Supervised parallelintime algorithm for longtime Lagrangian simulations of stochastic dynamics: Application to hydrodynamics
Abstract
Lagrangian particle methods based on detailed atomic and molecular models are powerful computational tools for studying the dynamics of microscale and nanoscale systems. However, the maximum time step is limited by the smallest oscillation period of the fastest atomic motion, rendering longtime simulations very expensive. To resolve this bottleneck, we propose a supervised parallelintime algorithm for stochastic dynamics (SPASD) to accelerate longtime Lagrangian particle simulations. Our method is inspired by bottomup coarsegraining projections that yield meanfield hydrodynamic behavior in the continuum limit. Here as an example, we use the dissipative particle dynamics (DPD) as the Lagrangian particle simulator that is supervised by its macroscopic counterpart, i.e., the NavierStokes simulator. The lowdimensional macroscopic system (here, the NavierStokes solver) serves as a predictor to supervise the highdimensional Lagrangian simulator, in a predictorcorrector type algorithm. The results of the Lagrangian simulation then correct the meanfield prediction and provide the proper microscopic details (e.g., consistent fluctuations, correlations, etc.). The unique feature that sets SPASD apart from other multiscale methods is the use of a lowfidelity macroscopic model as a predictor. The macromodel can be approximate and even inconsistent with the microscale description, but SPASD anticipates the deviation and corrects it internally to recover the true dynamics. We first present the algorithm and analyze its theoretical speedup, and subsequently we present the accuracy and convergence of the algorithm for the timedependent plane Poiseuille flow, demonstrating that SPASD converges exponentially fast over iterations, irrespective of the accuracy of the predictor. Moreover, the fluctuating characteristics of the stochastic dynamics are identical to the unsupervised (serial in time) DPD simulation. We also compare the performance of SPASD to the conventional spatial decomposition method, which is one of the most parallelefficient methods for particle simulations. We find that the parallel efficiency of SPASD and the conventional spatial decomposition method are similar for a small number of computing cores, but for a large number of cores the performance of SPASD is superior. Furthermore, SPASD can be used in conjunction with spatial decomposition for enhanced performance. Lastly, we simulate a twodimensional cavity flow that requires more iterations to converge compared to the Poiseuille flow, and we observe that SPASD converges to the correct solution. Although a DPD solver is used to demonstrate the results, SPASD is a general framework and can be readily applied to other Lagrangian approaches including molecular dynamics and Langevin dynamics.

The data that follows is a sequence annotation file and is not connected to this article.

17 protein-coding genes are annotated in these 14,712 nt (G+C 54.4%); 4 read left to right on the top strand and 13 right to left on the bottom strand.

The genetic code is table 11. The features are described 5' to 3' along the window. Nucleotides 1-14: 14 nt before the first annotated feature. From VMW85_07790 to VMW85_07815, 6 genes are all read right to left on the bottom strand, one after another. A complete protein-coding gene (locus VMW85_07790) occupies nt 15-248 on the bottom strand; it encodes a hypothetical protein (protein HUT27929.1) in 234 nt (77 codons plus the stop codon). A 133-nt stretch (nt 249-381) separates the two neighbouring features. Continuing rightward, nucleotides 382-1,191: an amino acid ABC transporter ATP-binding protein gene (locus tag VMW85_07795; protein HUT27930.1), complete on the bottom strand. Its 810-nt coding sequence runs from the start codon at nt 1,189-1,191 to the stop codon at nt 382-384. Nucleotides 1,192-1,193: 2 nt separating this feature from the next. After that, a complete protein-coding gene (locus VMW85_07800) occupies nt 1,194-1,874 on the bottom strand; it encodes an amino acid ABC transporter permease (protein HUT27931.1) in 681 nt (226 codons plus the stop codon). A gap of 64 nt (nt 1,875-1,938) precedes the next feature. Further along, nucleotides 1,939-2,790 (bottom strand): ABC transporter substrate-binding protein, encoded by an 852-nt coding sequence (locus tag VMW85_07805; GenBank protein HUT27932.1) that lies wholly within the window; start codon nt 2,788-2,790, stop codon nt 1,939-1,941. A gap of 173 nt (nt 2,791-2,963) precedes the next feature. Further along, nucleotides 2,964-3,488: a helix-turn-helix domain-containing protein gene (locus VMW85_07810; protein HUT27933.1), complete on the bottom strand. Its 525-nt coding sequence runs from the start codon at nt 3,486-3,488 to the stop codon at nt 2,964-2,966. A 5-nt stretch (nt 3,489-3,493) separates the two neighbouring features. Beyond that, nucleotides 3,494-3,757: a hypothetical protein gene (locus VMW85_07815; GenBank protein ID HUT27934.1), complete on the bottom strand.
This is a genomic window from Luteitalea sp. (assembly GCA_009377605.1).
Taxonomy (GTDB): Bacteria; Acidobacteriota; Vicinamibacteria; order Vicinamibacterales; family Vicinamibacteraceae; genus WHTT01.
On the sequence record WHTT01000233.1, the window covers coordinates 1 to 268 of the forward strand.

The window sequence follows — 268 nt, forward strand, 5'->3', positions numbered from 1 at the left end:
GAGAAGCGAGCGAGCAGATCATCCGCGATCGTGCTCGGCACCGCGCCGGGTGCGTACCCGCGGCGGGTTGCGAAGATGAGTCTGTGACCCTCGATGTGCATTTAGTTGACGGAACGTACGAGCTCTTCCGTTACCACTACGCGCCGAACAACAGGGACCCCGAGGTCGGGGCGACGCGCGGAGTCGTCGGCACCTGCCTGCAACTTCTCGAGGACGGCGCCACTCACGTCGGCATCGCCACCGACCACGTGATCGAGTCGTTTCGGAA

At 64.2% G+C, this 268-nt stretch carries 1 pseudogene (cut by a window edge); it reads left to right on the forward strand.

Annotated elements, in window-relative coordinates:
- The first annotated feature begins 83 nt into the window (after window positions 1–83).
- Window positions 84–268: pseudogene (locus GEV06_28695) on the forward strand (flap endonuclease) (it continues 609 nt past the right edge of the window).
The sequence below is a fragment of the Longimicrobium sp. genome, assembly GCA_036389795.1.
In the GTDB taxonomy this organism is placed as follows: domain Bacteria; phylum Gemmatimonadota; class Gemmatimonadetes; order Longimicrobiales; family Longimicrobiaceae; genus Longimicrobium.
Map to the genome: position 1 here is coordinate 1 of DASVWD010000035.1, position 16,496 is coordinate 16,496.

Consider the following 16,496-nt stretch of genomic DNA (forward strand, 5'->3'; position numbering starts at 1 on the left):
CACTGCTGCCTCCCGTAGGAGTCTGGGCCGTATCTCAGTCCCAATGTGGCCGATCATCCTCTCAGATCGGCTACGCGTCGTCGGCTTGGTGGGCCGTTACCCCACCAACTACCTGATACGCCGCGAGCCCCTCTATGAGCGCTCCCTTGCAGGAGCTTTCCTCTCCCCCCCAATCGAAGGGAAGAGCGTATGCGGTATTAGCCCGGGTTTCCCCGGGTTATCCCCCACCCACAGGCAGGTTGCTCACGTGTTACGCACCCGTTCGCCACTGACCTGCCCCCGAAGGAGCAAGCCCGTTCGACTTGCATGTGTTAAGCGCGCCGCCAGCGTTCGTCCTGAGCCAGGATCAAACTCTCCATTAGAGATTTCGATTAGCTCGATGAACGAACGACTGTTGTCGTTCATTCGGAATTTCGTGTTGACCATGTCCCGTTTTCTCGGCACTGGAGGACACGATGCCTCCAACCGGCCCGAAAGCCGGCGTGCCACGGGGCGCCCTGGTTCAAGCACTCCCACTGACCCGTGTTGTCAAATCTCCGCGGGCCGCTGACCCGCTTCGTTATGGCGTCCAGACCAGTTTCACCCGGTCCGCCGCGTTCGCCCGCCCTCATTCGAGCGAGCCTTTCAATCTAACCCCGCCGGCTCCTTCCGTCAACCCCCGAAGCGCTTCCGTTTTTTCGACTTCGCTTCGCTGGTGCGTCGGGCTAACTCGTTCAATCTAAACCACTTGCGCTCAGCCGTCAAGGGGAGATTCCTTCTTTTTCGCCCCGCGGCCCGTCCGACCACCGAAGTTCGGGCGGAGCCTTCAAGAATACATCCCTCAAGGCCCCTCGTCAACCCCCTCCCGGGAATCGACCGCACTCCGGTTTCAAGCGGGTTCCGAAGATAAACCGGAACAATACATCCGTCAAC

Publication:

Journal of Computational Physics
 Pub Date:
 September 2019
 DOI:
 10.1016/j.jcp.2019.05.016
 arXiv:
 arXiv:1904.02137
 Bibcode:
 2019JCoPh.393..214B
 Keywords:

 Multiscale modeling;
 Lagrangian method;
 Parallelintime;
 Particle simulations;
 Dissipative particle dynamics;
 Physics  Computational Physics
 EPrint:
 17 pages, 19 figures